1,830 reputation
616
bio website math.berkeley.edu/~cgerig
location UC Berkeley
age 26
visits member for 3 years, 5 months
seen 18 hours ago

After doing my BS in engineering physics (with experimental research on gravity), I started my PhD in experimental atomic physics. But I quit to do math, and am now a 3rd year student of Michael Hutchings.

Current interest: the interplay between gauge theory and symplectic geometry


Apr
12
comment Destroying currents in superconducting rings by vortex tunneling
Do you have a reference for details concerning your last paragraph?
Apr
9
revised Seiberg-Witten theory and Superconductivity
added 693 characters in body
Apr
9
answered Seiberg-Witten theory and Superconductivity
Apr
9
accepted Destroying currents in superconducting rings by vortex tunneling
Apr
8
revised Destroying currents in superconducting rings by vortex tunneling
deleted 34 characters in body; edited title
Apr
7
revised Destroying currents in superconducting rings by vortex tunneling
added 16 characters in body
Apr
7
comment Destroying currents in superconducting rings by vortex tunneling
Thanks for bringing up this related problem; I take it this has negligible effect on the role of SQUIDs. Can you elaborate on your last sentence? I would think the system size $L$ depends on both the ring's thickness $\delta$ and its length $l$. (I initially guessed that the rate of occurrence of vortex tunneling looked like $\text{exp}(-\frac{\delta}{\lambda}\frac{l}{\xi})$, but had no good basis for that guess.)
Apr
7
answered Destroying currents in superconducting rings by vortex tunneling
Apr
6
asked Destroying currents in superconducting rings by vortex tunneling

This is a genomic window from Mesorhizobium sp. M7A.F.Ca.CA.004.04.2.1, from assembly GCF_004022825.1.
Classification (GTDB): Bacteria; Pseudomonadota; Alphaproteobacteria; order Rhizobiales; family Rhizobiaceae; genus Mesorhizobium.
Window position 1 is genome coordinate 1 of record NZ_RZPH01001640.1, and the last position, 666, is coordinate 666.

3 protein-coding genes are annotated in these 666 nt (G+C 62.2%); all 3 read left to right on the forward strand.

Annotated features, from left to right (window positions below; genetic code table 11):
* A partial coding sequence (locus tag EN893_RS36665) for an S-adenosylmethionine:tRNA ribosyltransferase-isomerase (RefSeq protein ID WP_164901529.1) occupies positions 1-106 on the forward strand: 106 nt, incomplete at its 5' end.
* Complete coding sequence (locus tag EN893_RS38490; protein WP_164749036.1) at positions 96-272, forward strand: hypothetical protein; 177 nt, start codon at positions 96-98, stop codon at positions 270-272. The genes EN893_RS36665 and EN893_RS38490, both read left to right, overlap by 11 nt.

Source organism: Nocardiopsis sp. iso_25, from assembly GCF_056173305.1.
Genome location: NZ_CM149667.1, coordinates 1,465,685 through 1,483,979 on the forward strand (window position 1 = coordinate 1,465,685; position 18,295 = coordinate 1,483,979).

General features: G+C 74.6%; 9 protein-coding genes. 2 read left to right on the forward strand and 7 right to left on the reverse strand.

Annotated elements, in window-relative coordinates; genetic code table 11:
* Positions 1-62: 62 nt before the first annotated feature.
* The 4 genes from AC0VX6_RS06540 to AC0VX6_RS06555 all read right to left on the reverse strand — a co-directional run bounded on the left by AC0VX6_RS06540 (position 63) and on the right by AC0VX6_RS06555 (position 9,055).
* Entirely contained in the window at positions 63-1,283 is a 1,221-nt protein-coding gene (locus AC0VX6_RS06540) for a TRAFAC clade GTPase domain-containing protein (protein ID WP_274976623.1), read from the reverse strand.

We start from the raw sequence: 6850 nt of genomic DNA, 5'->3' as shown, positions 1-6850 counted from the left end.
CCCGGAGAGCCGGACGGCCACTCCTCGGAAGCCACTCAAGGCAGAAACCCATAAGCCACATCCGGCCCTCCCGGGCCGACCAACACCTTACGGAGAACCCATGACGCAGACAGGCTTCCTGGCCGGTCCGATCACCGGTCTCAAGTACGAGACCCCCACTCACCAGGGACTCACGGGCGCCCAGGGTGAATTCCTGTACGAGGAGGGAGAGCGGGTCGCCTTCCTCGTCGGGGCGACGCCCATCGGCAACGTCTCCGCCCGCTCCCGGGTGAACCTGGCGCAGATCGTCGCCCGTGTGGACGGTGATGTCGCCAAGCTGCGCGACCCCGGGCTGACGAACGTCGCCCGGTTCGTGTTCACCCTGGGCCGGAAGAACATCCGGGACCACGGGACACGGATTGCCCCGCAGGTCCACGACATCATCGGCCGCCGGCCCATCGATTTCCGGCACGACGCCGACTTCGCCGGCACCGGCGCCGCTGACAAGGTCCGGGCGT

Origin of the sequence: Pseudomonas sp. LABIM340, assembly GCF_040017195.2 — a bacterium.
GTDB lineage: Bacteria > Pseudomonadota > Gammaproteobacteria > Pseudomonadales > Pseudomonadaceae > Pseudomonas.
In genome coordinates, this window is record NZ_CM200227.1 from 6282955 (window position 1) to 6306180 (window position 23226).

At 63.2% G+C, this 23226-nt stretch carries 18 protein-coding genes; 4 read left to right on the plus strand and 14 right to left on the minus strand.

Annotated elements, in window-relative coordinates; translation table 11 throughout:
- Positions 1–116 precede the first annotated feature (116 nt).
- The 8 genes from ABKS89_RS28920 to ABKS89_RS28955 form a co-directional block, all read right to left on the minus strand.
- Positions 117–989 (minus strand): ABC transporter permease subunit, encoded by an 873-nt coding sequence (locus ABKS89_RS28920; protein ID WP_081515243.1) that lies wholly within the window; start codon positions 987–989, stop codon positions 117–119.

Apr
4
comment Magnetic field and electric field induce one another forever
Here is Alred's comment rephrased, in case it helps: The magnetic field and electric field are "one and the same thing", the point being that I can derive the magnetic field from the (changing) electric field and vice versa. So at any point in time for your system (circuit with changing current), the electromagnetic field is $(B(t),E(t))$ and they satisfy the relations that you describe (i.e. the Maxwell equations).
Feb
28
comment Can you put a magnetic ball into a hollow magnetic sphere?
Your statement "If the search for magnetic monopoles ever turns up something, then it will confirm that such a sphere can exist" is false. Monopoles have nothing to do with building a sphere -- the sphere consists of dipoles, and there is no way to create a monopole from a collection of dipoles.
Feb
17
answered When does Pauli's exclusion principle kick in?
Nov
30
answered Mathematical subtlety in a physics problem
Nov
14
awarded  Yearling
Oct
8
answered Visible light and colors
Oct
8
comment Visible light and colors
@ZhengLiu (and @Ignacio), if you read carefully, he is not asking about the misleading-ness of the coloring-label for quarks. He is using this to motivate the explicitly stated question.
Oct
2
comment Classical Hamiltonian involving product of factors whose quantum analogues don't commute
@Qmechanic, sorry that example is due to working in curvilinear coordinates. I should've clarified that I am considering flat Cartesian coordinates (as stated in Dirac's remark, though I didn't write it while paraphrasing).
Oct
1
revised Classical Hamiltonian involving product of factors whose quantum analogues don't commute
Added relevant article and explicit Hamiltonian
Oct
1
accepted Classical Hamiltonian involving product of factors whose quantum analogues don't commute
Oct
1
suggested approved edit on Classical Hamiltonian involving product of factors whose quantum analogues don't commute